Campus groups support suicide prevention efforts

World Suicide Prevention Day (Sept. 10) may be over, but its message stands  year-round at Gannon University.

Several on-campus organizations aim to save lives through education and  support.

One such group is Gannon’s chapter of Active Minds, a national organization that works to reduce stigma and raise awareness about mental health on college campuses.

Matt Kridel, a senior psychology major and member of Active Minds, said the group hopes to partner with local mental health organizations to hold a suicide awareness event this semester.

Kridel is also the president of the LGBTQ support group LIFE, which stands for Love Is for Everyone.

“LGBTQ youth are at one of the highest risks of depression and suicide,” Kridel said, “and so prevention and education is extremely important for LIFE.”

Members hold an annual “Prayer Vigil to End Hatred” to remember those lost to bullying-related suicide and to bring awareness to these tragedies. LIFE also regularly hosts speakers who address the topic of suicide.

Kridel said LIFE plans to work on future events in conjunction with Active Minds. He said both groups have profoundly impacted his life.

“Being a part of these organizations has not only given me a great personal sense of fulfillment,” Kridel said, “but has continued to open my eyes to the need for education about and support of the LGBTQ and mental health communities.”

Kridel said he has encountered suicide on a few occasions – first when a childhood friend committed suicide and more recently when a fellow college student attempted.

“I’ve told all of their stories multiple times,” Kridel said, “but they can never be told enough. No one can ever know how wide or how deep the impact of a suicide will be, but there is no doubt that the aftermath is tragic.”

Feliesha Shelton-Wheeler, a doctor of psychology and staff therapist at Gannon’s Health and Counseling Services office, also said that the circumstances surrounding suicide are tragic.

National statistics indicate that suicide is the second-leading cause of death for individuals between the ages of 15 and 24. Because traditional college students fall within this range, suicide is the second-leading cause of death for college students.

“This is a scary statistic and why the seriousness of suicide needs our attention,” Shelton-Wheeler said. “In my opinion, losing one person to suicide is too many.”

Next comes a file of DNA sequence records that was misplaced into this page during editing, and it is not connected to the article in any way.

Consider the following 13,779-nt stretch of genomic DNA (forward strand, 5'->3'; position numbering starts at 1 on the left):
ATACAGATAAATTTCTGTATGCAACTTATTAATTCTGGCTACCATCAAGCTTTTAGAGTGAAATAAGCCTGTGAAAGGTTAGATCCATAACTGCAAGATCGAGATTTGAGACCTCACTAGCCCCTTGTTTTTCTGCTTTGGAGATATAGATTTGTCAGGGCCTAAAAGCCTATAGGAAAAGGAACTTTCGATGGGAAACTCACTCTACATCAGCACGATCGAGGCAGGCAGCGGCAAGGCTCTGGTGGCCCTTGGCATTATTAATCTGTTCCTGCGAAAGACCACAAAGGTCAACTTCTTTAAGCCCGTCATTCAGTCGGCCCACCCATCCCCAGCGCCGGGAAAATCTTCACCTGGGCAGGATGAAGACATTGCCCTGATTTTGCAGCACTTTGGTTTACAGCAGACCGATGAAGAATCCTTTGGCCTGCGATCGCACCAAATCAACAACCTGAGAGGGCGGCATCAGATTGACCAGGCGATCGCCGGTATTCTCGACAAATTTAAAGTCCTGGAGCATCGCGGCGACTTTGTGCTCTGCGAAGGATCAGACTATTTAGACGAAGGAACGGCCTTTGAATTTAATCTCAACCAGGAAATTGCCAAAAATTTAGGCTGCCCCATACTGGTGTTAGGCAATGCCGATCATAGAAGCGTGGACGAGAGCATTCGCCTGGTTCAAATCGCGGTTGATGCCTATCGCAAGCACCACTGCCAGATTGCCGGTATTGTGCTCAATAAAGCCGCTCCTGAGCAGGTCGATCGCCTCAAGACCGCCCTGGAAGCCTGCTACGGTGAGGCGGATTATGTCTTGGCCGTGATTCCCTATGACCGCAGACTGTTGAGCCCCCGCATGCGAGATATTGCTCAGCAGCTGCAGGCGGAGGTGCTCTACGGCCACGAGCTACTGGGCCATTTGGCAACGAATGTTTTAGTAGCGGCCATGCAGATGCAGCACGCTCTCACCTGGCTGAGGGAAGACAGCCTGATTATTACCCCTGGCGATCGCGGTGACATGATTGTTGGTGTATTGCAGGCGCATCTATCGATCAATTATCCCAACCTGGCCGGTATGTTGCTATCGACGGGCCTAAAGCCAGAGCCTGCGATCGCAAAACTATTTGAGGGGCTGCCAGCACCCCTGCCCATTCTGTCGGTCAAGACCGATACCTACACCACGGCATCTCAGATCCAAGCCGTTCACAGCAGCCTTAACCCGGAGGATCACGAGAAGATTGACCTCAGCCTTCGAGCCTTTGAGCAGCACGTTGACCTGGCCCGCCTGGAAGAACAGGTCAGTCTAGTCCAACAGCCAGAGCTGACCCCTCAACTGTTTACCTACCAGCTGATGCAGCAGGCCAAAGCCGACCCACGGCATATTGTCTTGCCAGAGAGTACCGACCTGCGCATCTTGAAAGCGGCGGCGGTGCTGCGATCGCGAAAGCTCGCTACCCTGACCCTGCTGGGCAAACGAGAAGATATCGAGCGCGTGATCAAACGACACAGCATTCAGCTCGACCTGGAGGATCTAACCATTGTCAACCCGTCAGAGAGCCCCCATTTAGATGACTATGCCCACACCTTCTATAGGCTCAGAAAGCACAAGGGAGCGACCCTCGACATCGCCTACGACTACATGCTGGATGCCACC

Several factors can increase the risk of suicide regardless of a person’s age or educational level – the presence of depression or other mental health disorders, substance abuse and previous suicide attempts. Shelton-Wheeler said it is important to understand that not everyone who is diagnosed with a mental health disorder will attempt suicide.

The natural adjustments that come with college life can worsen risk factors.

“In many cases,” Shelton-Wheeler said, “students experience homesickness, cultural and relational changes, and academic adjustments. All of these transitions can make even a student with even the most optimal coping skills vulnerable to stress and depression.”

However, students can develop certain protective factors. Shelton-Wheeler said she advises students to build strong connections with family and friends, be mindful of physical and emotional needs, and seek help when they feel they need it.

Students who have been previously diagnosed with a mental health disorder and require ongoing support are encouraged to utilize the resources available at the Health and Counseling Services office.

Warning signs may precede a suicide attempt, Shelton-Wheeler said. Someone may be considering suicide if they threaten or talk about committing suicide, feel overwhelming sadness, withdraw from others or make statements – verbal or written – that have to do with saying goodbye.

A student who is considering suicide should immediately seek help from a resident assistant, resident director or campus minister. In an emergency, the student can contact a crisis line at 814-456-2014 or call 911.

If he could speak directly to someone considering suicide, Kridel said he would emphasize the value in every human being.

“You are worth more than you can ever know and you are never alone,” he said. “There are so many people out there who want to see you well, who want to see you happy and all you have to do is reach out to them.”

 

APRIL SHERNISKY

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